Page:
Inclusive ecosystems for mental health

It is now time to assign resources to the government’s progressive mental health policy and initiate programmes that promote social inclusion, participation and mobility

October 05, 2015 01:53 am | Updated November 05, 2016 04:33 am IST

A demonstration outside the Health on World Mental Health Day in October 2012. Photo: V. Sudershan

A demonstration outside the Health on World Mental Health Day in October 2012. Photo: V. Sudershan

Lily, a petite, pleasant young woman, enjoys life by the sea, in a village close to Mahabalipuram, Tamil Nadu. On closer observation, Lily may seem somewhat different from others around her; there is a visible social awkwardness. Her clinical diagnosis of intellectual disability and psychosis typically indicates an inhibited capacity to engage in usual tasks, socialise as others may and sustain meaningful relationships and conversations. She doesn’t speak much of her birth family or her past and has largely lived in an institute that provides mental health care. For the five-year period that we have known her at The Banyan, she has seemed to be content with her life but constrained by space, self-perceived boundaries and the lack of stimulating experiences to help advance her personal recovery. Her conversations have mostly remained the same, ‘Can we go to a movie’? ‘Shall we go to the beach’? There have been few other utterances.

Things are however, changing for Lily now. In a trial at The Banyan, supported by Grand Challenges, Canada, to address long terms needs of persons with mental health issues, Lily has moved to a new house and seems to have found newer opportunities and greater personal meaning.

Keshav Desiraju
Vandana Gopikumar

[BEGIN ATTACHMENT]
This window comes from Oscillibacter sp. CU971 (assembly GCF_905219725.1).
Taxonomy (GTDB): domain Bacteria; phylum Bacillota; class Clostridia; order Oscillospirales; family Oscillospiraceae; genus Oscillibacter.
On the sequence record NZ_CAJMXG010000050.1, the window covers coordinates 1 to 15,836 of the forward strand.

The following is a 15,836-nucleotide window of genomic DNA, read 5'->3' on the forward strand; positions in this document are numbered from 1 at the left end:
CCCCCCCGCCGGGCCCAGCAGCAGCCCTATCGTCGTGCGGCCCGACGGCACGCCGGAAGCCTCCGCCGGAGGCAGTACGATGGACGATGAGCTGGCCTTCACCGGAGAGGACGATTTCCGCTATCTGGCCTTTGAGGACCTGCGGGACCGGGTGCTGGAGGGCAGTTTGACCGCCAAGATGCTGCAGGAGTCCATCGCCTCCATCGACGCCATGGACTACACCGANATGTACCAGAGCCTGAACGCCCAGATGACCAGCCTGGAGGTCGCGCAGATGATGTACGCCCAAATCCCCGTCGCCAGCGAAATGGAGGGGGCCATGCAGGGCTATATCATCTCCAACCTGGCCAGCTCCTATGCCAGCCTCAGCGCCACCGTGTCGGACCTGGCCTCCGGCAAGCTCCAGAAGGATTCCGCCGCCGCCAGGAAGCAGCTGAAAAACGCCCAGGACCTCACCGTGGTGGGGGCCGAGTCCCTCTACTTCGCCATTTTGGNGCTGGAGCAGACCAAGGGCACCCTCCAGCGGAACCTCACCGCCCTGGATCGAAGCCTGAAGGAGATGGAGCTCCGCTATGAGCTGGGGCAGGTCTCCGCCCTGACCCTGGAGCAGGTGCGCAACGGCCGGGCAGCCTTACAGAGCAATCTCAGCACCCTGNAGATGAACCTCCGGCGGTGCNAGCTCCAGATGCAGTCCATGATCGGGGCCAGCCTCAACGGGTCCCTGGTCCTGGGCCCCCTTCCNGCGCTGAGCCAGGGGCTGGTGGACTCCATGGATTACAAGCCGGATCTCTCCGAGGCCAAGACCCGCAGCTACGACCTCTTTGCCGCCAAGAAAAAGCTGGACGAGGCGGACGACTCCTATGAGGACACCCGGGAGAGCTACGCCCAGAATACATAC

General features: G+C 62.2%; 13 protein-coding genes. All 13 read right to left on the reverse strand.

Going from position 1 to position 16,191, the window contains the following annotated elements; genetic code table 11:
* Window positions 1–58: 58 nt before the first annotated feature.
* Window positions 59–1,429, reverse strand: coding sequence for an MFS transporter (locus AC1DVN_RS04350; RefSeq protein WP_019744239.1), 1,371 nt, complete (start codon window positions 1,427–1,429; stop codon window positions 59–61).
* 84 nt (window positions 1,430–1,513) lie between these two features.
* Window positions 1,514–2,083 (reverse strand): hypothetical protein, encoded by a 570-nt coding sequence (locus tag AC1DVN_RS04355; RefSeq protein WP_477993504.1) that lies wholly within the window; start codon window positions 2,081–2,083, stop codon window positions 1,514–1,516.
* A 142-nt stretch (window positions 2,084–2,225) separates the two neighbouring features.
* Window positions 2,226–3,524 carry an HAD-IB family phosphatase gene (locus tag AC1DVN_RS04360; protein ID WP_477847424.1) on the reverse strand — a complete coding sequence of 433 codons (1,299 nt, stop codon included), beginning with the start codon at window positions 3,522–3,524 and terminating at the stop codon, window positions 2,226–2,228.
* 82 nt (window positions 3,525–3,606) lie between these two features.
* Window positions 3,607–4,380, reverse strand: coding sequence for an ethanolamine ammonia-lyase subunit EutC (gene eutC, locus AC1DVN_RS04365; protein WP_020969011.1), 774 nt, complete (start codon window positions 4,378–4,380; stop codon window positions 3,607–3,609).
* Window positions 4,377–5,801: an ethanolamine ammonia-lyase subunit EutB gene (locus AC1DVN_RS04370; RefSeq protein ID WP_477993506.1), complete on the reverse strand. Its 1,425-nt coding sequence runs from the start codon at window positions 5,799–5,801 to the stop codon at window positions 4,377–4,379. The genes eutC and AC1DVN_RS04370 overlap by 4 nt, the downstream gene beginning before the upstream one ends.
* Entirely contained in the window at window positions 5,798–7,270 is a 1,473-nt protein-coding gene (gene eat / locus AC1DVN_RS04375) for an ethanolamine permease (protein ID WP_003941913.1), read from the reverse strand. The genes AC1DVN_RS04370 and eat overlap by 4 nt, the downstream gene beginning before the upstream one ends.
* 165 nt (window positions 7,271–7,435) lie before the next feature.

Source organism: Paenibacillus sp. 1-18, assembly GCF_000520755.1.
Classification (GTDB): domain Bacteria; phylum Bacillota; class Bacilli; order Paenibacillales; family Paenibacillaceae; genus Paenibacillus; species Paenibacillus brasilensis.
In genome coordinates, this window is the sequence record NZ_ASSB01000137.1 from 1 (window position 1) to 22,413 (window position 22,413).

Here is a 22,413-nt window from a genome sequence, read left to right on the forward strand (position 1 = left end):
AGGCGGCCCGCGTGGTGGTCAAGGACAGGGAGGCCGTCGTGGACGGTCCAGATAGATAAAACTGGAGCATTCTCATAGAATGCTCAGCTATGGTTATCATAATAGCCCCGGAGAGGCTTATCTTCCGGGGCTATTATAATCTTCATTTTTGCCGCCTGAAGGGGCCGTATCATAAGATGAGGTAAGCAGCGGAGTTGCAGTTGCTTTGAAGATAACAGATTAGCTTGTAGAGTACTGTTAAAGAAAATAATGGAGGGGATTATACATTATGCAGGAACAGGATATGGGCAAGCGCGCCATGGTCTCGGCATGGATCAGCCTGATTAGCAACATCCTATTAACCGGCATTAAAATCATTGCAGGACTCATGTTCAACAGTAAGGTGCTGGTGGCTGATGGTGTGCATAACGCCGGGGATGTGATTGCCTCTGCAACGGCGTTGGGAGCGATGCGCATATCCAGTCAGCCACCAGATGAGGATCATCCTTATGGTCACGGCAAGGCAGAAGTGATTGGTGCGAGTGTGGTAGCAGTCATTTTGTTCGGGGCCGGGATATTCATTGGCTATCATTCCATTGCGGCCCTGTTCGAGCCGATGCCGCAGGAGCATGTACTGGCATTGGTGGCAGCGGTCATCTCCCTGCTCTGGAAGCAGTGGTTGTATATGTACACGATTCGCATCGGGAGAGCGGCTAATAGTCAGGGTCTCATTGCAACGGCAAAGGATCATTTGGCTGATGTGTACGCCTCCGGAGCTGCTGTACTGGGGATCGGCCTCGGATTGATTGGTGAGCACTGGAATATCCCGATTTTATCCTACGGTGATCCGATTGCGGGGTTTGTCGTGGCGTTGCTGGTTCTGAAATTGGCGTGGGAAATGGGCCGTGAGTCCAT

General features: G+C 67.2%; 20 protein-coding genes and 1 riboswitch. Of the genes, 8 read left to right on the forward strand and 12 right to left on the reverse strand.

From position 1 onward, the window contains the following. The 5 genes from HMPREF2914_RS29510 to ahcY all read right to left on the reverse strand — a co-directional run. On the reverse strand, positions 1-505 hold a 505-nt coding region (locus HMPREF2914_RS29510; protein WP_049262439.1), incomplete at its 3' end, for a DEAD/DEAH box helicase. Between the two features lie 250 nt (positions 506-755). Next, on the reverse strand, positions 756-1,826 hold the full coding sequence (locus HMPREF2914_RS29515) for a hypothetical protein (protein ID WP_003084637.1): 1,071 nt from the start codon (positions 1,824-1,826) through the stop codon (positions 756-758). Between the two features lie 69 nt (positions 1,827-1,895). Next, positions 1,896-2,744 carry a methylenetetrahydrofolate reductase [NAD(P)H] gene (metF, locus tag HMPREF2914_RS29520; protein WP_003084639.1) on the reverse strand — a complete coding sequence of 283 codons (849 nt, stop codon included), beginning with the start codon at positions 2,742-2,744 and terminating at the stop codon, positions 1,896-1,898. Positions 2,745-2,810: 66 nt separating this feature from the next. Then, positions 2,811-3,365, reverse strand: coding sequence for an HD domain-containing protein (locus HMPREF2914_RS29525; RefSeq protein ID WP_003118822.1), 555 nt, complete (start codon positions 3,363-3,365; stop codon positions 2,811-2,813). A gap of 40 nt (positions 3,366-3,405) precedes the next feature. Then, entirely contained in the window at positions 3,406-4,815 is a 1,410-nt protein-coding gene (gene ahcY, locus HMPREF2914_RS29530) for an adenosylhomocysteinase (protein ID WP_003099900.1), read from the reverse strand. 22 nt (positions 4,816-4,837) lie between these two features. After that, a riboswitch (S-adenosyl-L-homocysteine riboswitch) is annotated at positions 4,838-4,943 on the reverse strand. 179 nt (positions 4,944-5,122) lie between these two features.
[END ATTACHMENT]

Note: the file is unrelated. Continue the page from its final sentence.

‘You look good in saris’, ‘I like the shape of your nose’, ‘Can I bring you some coffee’ — the nature of our conversations have evolved, as Lily owns her new status with aplomb. She may continue to engage minimally with strangers but with known persons and a health coach and four other former clients from a mental health institute with whom she shares her house, she seems to experience kinship. In this group there are occasional disagreements and struggles but to a large extent, it is like any other family. In negotiating this process, Lily seems to have found a home, independence and a semblance of hope.

Enhancing core capabilities This housing intervention and a related sense of ontological security may have contributed significantly to Lily’s rediscovery of her identity and introduced a new cadence to her life. The process of social mixing, demonstrated by occasional transactions at shops, joint celebration of festivals, visits to places of worship, exchange of lunch and dinner invitations, and opportunities for individual expression in how she dressed or decorated her house have perhaps catalyzed these mental health gains. In Lily, we observe an achievement of a few core capabilities on the lines expressed by Martha Nussbaum which include the ability to stay safe and in good health, form affiliations and exercise personal discretion and will.

Lily’s attempts to normalise her mental illness have possibly motivated her to reassume control over her own life, and in doing so to use her imagination, creativity and intuition. She may forge bonds of companionship or befriend a pet, and while her dreams of a future may be singularly hers, she would yet be respected and treated as a member of a heterogeneous and culturally diverse society.